Not just nature
NICOLE R. OTTE
define ecotourism and discuss its benefits and drawbacks
Ecotourism is not just a marketing gimmick. It is increasingly recognized as a tool for sustainable development. Achieving genuine ecotourism is a challenge,
as high standards have to be met. But when it is achieved, communities and natural environments are the immediate beneficiaries.
Though the word 'ecotourism' has only come into common use in the last 10 years, it describes a goal towards which entrepreneurs, government agencies, non-governmental organizations (NGOs) and communities have been working for more than two decades. A short definition put forward by
The Ecotourism Society in 1991 describes it as 'responsible travel to natural areas that conserves the environment and
sustains the well-being of local people.' Professionals working
within the field of ecotourism generally agree that it is
- Travel to a natural area.
- Travel that supports the conservation of biodiversity.
- Travel that brings benefits to local host communities.
- Travel that leads to greater understanding of the natural or cultural environment visited.
Including these four components in a travel package significantly restricts the number of products that can genuinely be labelled ecotourism. Many confuse the term with nature tourism or adventure travel, but they are not the same. Rather, ecotourism is one niche market within the larger, and rapidly expanding, nature tourism market. By our estimates, nature-based tourism now comprises 20 per cent of the world travel market, and ecotourism 7 per cent.
Ecotourism is not just visits to the rainforest. It can be activities in a traveller's home country, as long as these visits are responsible and benefit conservation efforts and local communities - and the visitor has participated in some learning experience. One example might be camping at a national park, paying an entry fee, following park rules of conduct, buying supplies at a gateway community outside the park, and participating in a natural history lesson.
A crucial role
There is an encouraging 'greening' of mainstream tourism, and this trend should be supported at every opportunity. Greater sustainability in the industry as a whole will have the largest impact on overall environmental protection, and on communities and individuals. But ecotourism will play a crucial role in the communities and natural environments under the greatest pressure from development. These include rural, often indigenous communities, and 'pristine' natural environments such as coral reefs, tundra and rainforests - the destinations that ecotourists want to visit.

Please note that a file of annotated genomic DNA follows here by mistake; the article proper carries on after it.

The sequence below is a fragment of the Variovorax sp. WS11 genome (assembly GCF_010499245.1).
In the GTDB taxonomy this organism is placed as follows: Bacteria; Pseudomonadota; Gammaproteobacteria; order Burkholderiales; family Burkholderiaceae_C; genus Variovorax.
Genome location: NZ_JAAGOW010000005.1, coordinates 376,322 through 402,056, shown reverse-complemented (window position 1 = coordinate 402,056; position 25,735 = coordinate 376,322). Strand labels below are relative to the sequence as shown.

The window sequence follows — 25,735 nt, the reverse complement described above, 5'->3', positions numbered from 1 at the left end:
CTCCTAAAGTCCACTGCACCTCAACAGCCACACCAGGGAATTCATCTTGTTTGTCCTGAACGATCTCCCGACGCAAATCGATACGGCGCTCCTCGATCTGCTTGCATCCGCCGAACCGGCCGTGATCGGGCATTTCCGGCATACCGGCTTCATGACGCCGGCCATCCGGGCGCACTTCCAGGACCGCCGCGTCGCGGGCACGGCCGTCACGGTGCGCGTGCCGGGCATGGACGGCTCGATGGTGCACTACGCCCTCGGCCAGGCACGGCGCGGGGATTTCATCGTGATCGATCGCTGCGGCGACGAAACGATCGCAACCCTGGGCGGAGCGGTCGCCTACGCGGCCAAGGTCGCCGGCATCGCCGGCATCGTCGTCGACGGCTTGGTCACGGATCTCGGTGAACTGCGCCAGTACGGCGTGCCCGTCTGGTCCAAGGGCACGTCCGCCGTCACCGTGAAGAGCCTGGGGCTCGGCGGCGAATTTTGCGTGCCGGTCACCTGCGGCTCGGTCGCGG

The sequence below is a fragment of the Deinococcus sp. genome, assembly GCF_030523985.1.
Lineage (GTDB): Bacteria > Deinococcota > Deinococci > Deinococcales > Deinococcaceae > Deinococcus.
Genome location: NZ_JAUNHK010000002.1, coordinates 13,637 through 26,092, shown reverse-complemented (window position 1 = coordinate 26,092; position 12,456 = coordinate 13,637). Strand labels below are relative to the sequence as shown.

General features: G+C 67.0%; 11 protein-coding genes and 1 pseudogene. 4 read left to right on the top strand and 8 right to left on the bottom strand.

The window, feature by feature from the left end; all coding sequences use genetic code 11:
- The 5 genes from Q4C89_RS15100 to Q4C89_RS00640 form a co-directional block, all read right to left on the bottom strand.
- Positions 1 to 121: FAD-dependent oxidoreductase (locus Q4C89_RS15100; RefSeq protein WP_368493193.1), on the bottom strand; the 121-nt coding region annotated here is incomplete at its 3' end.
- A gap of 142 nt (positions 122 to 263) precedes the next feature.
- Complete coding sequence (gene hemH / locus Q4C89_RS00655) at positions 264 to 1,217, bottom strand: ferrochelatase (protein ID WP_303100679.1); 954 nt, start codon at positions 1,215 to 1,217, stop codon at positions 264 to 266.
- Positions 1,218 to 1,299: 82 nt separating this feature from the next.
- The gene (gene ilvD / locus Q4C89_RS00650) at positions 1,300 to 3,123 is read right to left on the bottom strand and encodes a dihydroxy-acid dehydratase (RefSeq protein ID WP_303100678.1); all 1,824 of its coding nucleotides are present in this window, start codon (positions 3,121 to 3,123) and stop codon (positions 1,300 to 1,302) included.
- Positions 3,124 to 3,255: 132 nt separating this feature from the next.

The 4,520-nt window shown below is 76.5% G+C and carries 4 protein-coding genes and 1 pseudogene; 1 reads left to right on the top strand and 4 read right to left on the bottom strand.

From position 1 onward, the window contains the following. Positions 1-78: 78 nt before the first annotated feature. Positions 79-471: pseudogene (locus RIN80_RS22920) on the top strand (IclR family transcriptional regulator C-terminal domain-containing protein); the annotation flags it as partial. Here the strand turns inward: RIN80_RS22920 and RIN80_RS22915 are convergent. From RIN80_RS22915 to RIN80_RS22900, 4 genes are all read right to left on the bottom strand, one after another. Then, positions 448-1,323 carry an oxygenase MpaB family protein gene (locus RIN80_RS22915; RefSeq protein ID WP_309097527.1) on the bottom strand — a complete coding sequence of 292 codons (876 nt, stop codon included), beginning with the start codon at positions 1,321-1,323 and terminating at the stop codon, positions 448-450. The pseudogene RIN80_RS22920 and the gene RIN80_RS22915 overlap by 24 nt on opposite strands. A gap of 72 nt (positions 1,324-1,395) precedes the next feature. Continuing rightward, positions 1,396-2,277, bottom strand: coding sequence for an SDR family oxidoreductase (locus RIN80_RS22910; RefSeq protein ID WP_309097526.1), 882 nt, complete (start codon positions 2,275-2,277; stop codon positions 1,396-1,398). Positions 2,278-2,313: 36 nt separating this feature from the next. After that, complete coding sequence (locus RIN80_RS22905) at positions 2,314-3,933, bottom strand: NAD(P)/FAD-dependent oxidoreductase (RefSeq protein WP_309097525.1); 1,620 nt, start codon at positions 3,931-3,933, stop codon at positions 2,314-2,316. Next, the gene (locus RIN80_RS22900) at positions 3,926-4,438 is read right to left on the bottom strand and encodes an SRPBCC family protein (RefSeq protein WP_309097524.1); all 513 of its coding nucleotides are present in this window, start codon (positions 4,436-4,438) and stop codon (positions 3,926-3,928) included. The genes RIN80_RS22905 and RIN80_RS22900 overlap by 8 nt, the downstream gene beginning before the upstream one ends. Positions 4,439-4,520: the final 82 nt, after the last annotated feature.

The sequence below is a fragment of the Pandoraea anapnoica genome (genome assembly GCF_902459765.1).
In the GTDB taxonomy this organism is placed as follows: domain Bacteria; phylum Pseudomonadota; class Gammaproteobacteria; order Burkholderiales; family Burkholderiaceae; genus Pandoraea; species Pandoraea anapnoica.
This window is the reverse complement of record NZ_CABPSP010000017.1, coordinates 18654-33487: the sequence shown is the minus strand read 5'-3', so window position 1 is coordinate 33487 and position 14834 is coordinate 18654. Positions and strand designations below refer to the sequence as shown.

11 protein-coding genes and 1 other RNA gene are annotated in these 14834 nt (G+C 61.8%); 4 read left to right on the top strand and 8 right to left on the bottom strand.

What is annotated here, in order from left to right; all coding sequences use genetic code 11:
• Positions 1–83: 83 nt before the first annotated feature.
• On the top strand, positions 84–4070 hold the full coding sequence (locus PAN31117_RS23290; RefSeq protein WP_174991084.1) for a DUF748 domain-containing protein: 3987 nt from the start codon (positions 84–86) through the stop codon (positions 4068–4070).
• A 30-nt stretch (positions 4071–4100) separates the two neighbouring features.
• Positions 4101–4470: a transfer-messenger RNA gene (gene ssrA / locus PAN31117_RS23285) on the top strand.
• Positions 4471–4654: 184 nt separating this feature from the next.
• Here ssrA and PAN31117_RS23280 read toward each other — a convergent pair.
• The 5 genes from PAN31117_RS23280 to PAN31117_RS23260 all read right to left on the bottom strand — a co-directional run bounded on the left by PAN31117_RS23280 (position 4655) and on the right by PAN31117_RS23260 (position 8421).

Daily the demand grows for these unique cultural and natural resources to be brought into the global economy. As this pressure increases, ecotourism can help make the process more beneficial, empowering communities and their resource managers with an alternative to more invasive practices.
Ecotourism, of course, is no panacea. Indeed, it introduces its own set of problems. Such impacts as cultural erosion and atmospheric pollution are ever-present, as in any tourism product. Planning and managing destinations, setting up institutional partnerships and the continued development
of environmentally friendly technology will provide
Call for interaction
Ecotourism institutions and professionals easily form alliances with their cousins in sustainable tourism, and in the larger sustainable development community, and there should be greater interaction between them. The Ecotourism Society is among the institutions working on this by bringing ecotourism professionals together and facilitating communication with other sustainable development partners such as conservation NGOs, government tourism and resource management agencies, community groups and the private sector. The Internet has been invaluable to this process, facilitating a much easier exchange of ideas, and enabling the society and other organizations to teach professionals and institutions about the field.
The time has come for a more cohesive effort within the tourism industry to make itself more sustainable. This agenda item must be given priority at all levels, not just within the ecotourism smaller niche markets.
Elizabeth Halpenny is Workshop and Marine Program Coordinator and Nicole R. Otte is Membership and Book Program Director of The Ecotourism Society, Bennington, Vermont, United States of America.